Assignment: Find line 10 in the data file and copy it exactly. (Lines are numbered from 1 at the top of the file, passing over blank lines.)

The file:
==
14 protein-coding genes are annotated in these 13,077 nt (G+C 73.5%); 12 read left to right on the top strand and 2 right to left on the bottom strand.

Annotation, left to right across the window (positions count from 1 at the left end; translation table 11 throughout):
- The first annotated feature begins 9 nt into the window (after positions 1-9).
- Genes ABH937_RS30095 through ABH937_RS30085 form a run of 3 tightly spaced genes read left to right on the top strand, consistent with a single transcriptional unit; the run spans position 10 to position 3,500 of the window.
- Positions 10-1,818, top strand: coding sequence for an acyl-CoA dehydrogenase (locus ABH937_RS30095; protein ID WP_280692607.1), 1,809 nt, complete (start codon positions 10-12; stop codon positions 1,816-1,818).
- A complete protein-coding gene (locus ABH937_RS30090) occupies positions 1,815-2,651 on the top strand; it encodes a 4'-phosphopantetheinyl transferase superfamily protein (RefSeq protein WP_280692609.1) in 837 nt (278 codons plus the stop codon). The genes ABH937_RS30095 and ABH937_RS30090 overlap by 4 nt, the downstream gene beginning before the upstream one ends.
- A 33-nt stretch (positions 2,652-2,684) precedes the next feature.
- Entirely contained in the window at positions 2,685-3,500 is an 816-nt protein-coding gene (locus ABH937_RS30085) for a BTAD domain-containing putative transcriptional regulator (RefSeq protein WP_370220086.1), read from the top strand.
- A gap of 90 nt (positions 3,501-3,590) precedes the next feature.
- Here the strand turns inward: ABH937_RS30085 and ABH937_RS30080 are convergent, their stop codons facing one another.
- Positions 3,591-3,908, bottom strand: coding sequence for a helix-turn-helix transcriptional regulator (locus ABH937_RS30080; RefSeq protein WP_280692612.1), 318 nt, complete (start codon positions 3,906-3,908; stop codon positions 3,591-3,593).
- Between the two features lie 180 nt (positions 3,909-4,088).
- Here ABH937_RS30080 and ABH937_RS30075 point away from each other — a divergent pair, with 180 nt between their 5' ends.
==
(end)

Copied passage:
- Here the strand turns inward: ABH937_RS30085 and ABH937_RS30080 are convergent, their stop codons facing one another.